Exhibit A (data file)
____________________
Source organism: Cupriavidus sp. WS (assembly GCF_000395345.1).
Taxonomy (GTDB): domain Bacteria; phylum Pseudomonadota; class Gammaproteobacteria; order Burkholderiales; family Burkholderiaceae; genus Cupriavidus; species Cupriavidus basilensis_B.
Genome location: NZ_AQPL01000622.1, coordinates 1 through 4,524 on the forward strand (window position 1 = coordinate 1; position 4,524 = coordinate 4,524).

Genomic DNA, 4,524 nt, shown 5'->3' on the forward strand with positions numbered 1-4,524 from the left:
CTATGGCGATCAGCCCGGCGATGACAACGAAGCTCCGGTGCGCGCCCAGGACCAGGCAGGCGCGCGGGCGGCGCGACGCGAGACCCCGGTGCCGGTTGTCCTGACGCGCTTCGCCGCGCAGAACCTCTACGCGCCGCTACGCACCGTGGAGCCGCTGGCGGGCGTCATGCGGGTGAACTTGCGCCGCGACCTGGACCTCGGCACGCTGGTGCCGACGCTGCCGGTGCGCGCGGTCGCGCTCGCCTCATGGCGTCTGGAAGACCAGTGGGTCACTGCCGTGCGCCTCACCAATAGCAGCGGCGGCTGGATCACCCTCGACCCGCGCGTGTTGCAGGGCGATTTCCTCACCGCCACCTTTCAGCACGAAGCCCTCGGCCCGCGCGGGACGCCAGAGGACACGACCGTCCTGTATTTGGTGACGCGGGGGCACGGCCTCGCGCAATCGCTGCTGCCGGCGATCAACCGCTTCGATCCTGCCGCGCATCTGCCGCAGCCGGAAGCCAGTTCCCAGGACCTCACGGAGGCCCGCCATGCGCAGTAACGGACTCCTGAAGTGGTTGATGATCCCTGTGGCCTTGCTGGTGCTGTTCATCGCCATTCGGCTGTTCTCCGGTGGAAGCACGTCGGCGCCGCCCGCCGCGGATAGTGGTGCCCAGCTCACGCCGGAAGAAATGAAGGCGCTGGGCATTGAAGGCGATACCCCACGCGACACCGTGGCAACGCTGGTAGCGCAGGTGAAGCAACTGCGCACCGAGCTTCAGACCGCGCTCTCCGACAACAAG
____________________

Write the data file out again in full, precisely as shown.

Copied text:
Source organism: Cupriavidus sp. WS (assembly GCF_000395345.1).
Taxonomy (GTDB): domain Bacteria; phylum Pseudomonadota; class Gammaproteobacteria; order Burkholderiales; family Burkholderiaceae; genus Cupriavidus; species Cupriavidus basilensis_B.
Genome location: NZ_AQPL01000622.1, coordinates 1 through 4,524 on the forward strand (window position 1 = coordinate 1; position 4,524 = coordinate 4,524).

Genomic DNA, 4,524 nt, shown 5'->3' on the forward strand with positions numbered 1-4,524 from the left:
CTATGGCGATCAGCCCGGCGATGACAACGAAGCTCCGGTGCGCGCCCAGGACCAGGCAGGCGCGCGGGCGGCGCGACGCGAGACCCCGGTGCCGGTTGTCCTGACGCGCTTCGCCGCGCAGAACCTCTACGCGCCGCTACGCACCGTGGAGCCGCTGGCGGGCGTCATGCGGGTGAACTTGCGCCGCGACCTGGACCTCGGCACGCTGGTGCCGACGCTGCCGGTGCGCGCGGTCGCGCTCGCCTCATGGCGTCTGGAAGACCAGTGGGTCACTGCCGTGCGCCTCACCAATAGCAGCGGCGGCTGGATCACCCTCGACCCGCGCGTGTTGCAGGGCGATTTCCTCACCGCCACCTTTCAGCACGAAGCCCTCGGCCCGCGCGGGACGCCAGAGGACACGACCGTCCTGTATTTGGTGACGCGGGGGCACGGCCTCGCGCAATCGCTGCTGCCGGCGATCAACCGCTTCGATCCTGCCGCGCATCTGCCGCAGCCGGAAGCCAGTTCCCAGGACCTCACGGAGGCCCGCCATGCGCAGTAACGGACTCCTGAAGTGGTTGATGATCCCTGTGGCCTTGCTGGTGCTGTTCATCGCCATTCGGCTGTTCTCCGGTGGAAGCACGTCGGCGCCGCCCGCCGCGGATAGTGGTGCCCAGCTCACGCCGGAAGAAATGAAGGCGCTGGGCATTGAAGGCGATACCCCACGCGACACCGTGGCAACGCTGGTAGCGCAGGTGAAGCAACTGCGCACCGAGCTTCAGACCGCGCTCTCCGACAACAAG